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Major projects underway in downtown Fort Worth

Can’t keep up with the downtown developments? We’ve got you covered.

Fall in Fort Worth

Fall in Fort Worth | Photo via @fwlocals

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From 70-year-old historic landmarks getting facelifts to hopes of a man-made island in the heart of the city — here’s some downtown development news that caught our eye this week.

FTW-Oil & Gas building-JAN

Three men are seen riding a 2,000 lb steel girder to the top of the 16-story Oil & Gas Building as a part of a “topping out” ceremony, 1950s.

FW Star-Telegram Collection/ UTA Special Collections

Oil & Gas Building

Then: The building was constructed in 1954 — between Taylor and Throckmorton Streets — in the heart of the Central Business District. The tower shares the same lobby entrance as the former Star-Telegram building, which was originally built in 1929 for The Fair department store. The property has been on the market since 2020.

Now: Dallas-based Bluelofts Inc., announced plans on Monday to convert the 16-story building into 180 residential units with amenities like a community gym and club, co-working space, and restaurants and retail on the ground floor. Residents will utilize the parking garage that backs up to the building. It’s expected to be complete in two years.

FTW-Fort Worth National Bank

Texas Electric Service Company building in downtown Fort Worth, 1944.

Fort Worth National Bank

Then: Built in 1952, the 16-story structure originally housed the Fort Worth National Bank at 115 W. 7th St. In 1975, Texas Electric Service Company relocated to the building, and after several name changes, officially named the tower Oncor. The building was vacated in 2021.

Now: On Tuesday, Chicago-based 3L Real Estate purchased the 300,000-sqft tower and plans to convert it into apartments. Renovation plans include a new fitness and business center, plus ground floor retail space. Current first floor tenants include The Capital Grille, Little Red Wasp, and Plains Capital Bank.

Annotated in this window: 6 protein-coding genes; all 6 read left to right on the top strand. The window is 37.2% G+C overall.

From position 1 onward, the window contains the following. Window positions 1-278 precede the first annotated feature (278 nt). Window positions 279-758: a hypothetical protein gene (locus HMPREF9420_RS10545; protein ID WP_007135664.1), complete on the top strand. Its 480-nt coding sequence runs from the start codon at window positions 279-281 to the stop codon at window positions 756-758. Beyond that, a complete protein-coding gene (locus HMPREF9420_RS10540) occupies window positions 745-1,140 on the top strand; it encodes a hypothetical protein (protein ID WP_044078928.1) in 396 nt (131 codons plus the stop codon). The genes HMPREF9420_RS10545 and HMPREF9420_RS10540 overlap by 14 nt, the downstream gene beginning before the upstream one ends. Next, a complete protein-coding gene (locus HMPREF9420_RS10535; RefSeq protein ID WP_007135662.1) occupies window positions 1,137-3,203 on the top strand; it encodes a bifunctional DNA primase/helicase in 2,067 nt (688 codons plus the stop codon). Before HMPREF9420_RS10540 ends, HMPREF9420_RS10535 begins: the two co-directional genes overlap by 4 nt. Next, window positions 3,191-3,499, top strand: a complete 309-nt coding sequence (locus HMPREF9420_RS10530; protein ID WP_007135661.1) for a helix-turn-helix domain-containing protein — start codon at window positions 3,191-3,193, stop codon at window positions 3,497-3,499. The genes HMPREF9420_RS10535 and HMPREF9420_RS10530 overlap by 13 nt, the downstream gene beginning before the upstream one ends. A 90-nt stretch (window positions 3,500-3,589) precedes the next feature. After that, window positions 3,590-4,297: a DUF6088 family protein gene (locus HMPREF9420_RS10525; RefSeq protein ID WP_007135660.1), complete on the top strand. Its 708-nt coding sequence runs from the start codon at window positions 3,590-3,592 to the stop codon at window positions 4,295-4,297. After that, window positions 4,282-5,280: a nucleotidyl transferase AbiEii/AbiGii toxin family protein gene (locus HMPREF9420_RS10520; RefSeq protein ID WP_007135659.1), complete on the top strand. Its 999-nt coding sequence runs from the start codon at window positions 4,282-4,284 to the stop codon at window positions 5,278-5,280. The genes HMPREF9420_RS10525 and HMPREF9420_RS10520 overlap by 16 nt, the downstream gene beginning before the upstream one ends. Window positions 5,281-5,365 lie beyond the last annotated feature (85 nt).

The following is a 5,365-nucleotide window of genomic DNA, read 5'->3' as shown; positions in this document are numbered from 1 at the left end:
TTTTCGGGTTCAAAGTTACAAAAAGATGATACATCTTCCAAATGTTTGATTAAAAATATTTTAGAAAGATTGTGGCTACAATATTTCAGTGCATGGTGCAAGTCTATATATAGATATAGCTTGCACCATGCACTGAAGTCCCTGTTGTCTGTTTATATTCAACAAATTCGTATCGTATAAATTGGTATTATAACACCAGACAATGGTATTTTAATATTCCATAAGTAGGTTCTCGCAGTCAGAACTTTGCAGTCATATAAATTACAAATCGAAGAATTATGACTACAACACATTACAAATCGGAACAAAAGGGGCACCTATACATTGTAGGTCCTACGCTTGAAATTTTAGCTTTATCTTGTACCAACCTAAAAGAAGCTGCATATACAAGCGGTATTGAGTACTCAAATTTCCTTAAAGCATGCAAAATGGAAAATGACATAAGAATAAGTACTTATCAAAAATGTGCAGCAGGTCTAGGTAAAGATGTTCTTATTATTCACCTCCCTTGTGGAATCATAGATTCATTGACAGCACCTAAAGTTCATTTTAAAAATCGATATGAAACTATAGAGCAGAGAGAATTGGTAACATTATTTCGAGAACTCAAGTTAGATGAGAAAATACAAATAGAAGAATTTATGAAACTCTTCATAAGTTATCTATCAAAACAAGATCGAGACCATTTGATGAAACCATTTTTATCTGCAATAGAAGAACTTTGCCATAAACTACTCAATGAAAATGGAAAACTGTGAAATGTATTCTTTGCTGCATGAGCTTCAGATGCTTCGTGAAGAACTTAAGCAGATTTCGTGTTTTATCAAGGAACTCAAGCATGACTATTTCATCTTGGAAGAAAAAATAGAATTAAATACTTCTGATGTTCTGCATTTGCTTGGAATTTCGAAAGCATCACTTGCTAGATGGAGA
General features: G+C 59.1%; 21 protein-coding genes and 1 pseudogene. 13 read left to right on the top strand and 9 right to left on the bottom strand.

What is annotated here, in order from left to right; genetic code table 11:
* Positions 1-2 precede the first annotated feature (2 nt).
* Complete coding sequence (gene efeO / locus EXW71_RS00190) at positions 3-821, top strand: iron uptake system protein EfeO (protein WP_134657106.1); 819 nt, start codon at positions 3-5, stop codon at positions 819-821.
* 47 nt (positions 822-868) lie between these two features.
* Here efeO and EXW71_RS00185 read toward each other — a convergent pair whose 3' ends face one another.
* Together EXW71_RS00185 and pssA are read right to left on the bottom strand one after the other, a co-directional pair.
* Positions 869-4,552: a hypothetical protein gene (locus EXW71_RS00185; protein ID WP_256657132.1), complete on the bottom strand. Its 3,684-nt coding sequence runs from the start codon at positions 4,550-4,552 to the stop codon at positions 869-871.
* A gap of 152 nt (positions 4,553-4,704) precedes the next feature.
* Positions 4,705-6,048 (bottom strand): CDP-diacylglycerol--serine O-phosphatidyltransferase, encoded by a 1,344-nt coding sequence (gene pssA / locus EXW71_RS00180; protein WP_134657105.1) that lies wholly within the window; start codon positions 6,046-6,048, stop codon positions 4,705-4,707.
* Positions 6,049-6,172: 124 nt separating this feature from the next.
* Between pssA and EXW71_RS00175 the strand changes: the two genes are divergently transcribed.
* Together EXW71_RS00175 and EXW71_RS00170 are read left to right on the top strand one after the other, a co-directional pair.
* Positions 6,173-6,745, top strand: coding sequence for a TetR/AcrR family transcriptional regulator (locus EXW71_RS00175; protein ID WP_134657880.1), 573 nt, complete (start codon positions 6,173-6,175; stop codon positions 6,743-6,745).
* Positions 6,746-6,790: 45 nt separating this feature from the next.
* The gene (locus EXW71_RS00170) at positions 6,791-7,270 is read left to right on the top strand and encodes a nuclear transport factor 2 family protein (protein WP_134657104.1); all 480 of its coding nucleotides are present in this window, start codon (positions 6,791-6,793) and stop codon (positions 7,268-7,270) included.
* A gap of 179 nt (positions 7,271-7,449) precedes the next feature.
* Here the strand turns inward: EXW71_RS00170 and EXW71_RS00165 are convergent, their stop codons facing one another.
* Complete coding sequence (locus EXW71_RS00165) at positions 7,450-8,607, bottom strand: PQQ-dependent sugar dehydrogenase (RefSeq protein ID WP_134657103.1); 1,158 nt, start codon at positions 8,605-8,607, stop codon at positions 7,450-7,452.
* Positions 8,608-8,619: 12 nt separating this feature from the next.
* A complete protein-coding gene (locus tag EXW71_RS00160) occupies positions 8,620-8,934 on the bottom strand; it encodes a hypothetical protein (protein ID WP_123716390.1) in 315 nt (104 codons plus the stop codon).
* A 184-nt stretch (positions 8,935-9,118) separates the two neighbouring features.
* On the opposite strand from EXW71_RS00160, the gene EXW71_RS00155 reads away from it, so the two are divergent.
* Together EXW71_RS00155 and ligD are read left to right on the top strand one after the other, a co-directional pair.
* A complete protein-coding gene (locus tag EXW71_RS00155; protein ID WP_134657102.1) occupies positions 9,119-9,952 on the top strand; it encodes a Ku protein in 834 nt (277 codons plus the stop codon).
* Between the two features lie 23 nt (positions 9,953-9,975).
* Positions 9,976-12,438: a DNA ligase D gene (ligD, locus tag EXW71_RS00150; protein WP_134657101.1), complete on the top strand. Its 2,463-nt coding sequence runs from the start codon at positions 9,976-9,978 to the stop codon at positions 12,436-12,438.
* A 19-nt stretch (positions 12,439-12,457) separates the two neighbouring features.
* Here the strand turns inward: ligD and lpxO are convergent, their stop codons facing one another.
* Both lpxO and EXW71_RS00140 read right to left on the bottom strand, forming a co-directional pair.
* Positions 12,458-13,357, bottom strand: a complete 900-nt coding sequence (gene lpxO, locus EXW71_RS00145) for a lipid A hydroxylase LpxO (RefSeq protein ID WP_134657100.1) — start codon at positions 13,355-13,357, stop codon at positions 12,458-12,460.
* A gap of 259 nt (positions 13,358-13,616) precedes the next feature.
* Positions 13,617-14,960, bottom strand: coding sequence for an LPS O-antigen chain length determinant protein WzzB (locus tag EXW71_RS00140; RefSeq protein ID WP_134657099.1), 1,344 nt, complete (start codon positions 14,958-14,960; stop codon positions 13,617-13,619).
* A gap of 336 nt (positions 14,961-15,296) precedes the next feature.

FTW-Panther Island Project-JAN

Once complete, the Panther Island Project would feature a waterfront, restaurants, and retail.

Rendering via TRWD

Panther Island Project

Then: Last year, the US Army Corps of Engineers allocated $403 million in federal funding for the Central City Flood Control Project along the Trinity River. Future plans include a downtown waterfront entertainment district with restaurants, bars, shopping and apartments. The development will follow construction of bypass channels to reduce risks of flooding.

Now: On Tuesday, HR&A Advisors Inc. won a $560,000 consulting contract with the city to serve as project manager and lead consulting team. The firm will assess existing plans, perform case studies, create a development strategy, and identify potential funding sources.

New bridges already span the future channels on North Henderson Street and White Settlement Road. Last year, the city asked residents for help renaming the bridges and city leaders plan revisit the proposed ideas at a work session on Tuesday, Jan. 24.

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